- Minnesota: the Department of Revenue has announced that it will not be moving its income tax filing deadlines for now.
- New Jersey: the NJ Legislature has introduced AB 3841/SB 2300, which would automatically extend the time to file and pay taxes based on any federal extensions, but with a deadline no later than June 30, 2020. The legislation passed and is awaiting signature from Governor Murphy.
- New Mexico: the Taxation and Revenue Department extended the income tax filing and payment deadlines to July 15, 2020. Late filing and payment penalties will be waived, but interest will accrue on any unpaid balances beginning on April 15, 2020, and going forward.
- New York: Governor Cuomo has extended the filing and payment deadlines for income taxes to July 15, 2020.
- New York City: the Department of Finance has announced that it will grant automatic penalty waivers to taxpayers that request a waiver on a late-filed extension or return, or in a separate request, for business and excise taxes due between March 16, 2020, and April 25, 2020. Any interest must be paid on all tax payments received after the original due date.
- North Carolina: the Department of Revenue will waive late payment penalties for income tax due on April 15, 2020, if the tax is paid by July 15, 2020. The filing deadline has also been extended to July 15, 2020. Tax payments received after April 15, 2020, will be charged accruing interest over the period from April 15 until the date of payment.
- Oklahoma: the Tax Commission has extended the filing and payment deadlines for income taxes to July 15, 2020, with a similar deferment cap as that of the IRS. Late filing and payment penalties, as well as interest, will be waived.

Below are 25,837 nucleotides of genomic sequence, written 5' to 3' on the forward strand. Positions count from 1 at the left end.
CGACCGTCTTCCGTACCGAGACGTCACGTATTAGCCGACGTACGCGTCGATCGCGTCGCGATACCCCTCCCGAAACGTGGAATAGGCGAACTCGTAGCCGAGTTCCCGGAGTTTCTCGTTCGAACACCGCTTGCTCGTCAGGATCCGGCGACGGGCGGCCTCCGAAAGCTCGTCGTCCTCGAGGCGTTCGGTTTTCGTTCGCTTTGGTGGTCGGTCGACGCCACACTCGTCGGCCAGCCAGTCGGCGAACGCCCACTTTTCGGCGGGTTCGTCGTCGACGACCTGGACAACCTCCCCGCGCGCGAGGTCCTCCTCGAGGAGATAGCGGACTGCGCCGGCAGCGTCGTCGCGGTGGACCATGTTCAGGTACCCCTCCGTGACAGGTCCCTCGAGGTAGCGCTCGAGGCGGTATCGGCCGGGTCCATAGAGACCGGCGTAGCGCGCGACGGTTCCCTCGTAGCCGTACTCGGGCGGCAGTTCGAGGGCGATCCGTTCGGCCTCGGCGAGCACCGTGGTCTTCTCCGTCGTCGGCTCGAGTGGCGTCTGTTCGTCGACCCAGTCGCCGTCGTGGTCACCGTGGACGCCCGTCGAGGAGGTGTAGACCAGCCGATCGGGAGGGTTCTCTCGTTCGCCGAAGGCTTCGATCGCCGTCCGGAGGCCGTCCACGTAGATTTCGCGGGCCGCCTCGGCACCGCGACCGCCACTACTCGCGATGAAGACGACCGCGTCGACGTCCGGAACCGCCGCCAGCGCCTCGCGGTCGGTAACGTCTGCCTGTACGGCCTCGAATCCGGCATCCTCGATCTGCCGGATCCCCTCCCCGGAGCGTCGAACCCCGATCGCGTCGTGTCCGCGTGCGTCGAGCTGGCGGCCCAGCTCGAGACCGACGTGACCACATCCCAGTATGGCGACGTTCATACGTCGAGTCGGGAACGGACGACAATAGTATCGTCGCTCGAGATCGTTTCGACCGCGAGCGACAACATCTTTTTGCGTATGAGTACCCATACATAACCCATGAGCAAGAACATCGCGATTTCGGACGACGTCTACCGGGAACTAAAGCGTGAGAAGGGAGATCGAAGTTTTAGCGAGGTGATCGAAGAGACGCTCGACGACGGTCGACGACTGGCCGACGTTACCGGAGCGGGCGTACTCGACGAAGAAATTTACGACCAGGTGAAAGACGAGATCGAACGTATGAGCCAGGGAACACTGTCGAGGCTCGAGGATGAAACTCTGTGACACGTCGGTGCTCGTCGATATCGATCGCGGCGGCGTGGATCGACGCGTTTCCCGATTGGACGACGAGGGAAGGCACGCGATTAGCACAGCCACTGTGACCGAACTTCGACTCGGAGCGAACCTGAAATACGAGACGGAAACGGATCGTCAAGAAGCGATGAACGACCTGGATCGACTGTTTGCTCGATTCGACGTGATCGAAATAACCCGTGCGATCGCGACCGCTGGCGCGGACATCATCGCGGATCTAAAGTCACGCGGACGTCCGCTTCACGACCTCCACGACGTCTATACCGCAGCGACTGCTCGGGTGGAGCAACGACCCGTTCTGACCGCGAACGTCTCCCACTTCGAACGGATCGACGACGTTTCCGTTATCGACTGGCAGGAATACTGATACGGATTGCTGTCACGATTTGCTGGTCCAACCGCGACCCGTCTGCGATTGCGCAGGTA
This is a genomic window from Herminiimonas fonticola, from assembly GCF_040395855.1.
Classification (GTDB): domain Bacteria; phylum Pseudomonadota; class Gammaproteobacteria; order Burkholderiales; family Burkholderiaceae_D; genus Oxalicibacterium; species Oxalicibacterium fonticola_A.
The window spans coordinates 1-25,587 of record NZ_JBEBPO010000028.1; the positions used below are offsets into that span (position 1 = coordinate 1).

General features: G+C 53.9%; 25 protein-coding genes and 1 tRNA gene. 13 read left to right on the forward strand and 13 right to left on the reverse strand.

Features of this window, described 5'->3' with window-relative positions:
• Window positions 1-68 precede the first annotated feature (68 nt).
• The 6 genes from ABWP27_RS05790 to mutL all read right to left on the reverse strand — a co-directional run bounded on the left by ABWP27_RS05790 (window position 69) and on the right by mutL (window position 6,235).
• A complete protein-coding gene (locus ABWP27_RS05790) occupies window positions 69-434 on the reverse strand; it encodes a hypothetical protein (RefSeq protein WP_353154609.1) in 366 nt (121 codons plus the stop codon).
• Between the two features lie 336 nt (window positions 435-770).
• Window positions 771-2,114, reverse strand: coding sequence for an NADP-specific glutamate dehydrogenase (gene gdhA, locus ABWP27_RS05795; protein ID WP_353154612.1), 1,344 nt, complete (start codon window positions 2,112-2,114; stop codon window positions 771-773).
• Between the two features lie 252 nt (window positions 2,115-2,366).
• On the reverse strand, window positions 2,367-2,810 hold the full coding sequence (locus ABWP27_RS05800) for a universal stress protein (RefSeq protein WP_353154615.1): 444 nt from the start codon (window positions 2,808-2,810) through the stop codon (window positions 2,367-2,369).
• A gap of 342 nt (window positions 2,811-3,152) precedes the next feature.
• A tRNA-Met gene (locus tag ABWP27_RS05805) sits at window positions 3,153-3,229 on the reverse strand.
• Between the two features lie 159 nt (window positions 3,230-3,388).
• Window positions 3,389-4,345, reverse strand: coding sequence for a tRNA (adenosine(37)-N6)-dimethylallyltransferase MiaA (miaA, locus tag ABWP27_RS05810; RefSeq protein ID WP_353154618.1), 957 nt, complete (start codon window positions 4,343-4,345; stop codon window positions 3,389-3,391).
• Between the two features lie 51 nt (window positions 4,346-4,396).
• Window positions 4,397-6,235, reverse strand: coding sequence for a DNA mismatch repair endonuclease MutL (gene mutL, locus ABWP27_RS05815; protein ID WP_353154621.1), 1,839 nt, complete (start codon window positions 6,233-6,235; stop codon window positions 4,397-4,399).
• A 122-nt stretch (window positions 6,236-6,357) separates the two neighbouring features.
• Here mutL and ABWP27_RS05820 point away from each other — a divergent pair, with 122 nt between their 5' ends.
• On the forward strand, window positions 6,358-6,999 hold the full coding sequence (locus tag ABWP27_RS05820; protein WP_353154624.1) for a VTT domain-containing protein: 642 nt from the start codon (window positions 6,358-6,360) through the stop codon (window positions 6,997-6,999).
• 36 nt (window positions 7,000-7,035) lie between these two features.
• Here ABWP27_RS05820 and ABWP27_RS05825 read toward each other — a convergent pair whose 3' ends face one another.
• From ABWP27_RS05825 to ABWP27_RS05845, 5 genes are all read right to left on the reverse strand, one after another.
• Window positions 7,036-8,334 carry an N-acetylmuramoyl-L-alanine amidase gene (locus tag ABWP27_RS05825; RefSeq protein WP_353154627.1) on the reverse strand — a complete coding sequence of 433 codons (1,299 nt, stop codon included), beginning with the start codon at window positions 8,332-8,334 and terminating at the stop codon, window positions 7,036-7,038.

- Oregon: the Department of Revenue will not assess underpayment penalties for taxpayers that made a good faith effort to estimate Commercial Activity Tax payments during the 1st quarter of 2020 for payments that are due by April 30, 2020.
- Rhode Island: the Division of Taxation plans to mirror the federal extensions.
- South Carolina: for tax returns and payments due between April 1, 2020, and June 1, 2020, the Department of Revenue has extended the due dates to June 1, 2020. Penalties and interest will also be waived if payments are received by June 1, 2020.
- Virginia: the Department of Taxation has extended the payment due date for income taxes to June 1, 2020. Late payment penalties will be waived, and estimated payments are included in the extension. Any interest will continue to accrue from the original due date of the payment.
- Washington: for excise tax returns, businesses can request a filing and payment extension of up to 60 days for monthly filers and 30 days for quarterly or annual filers.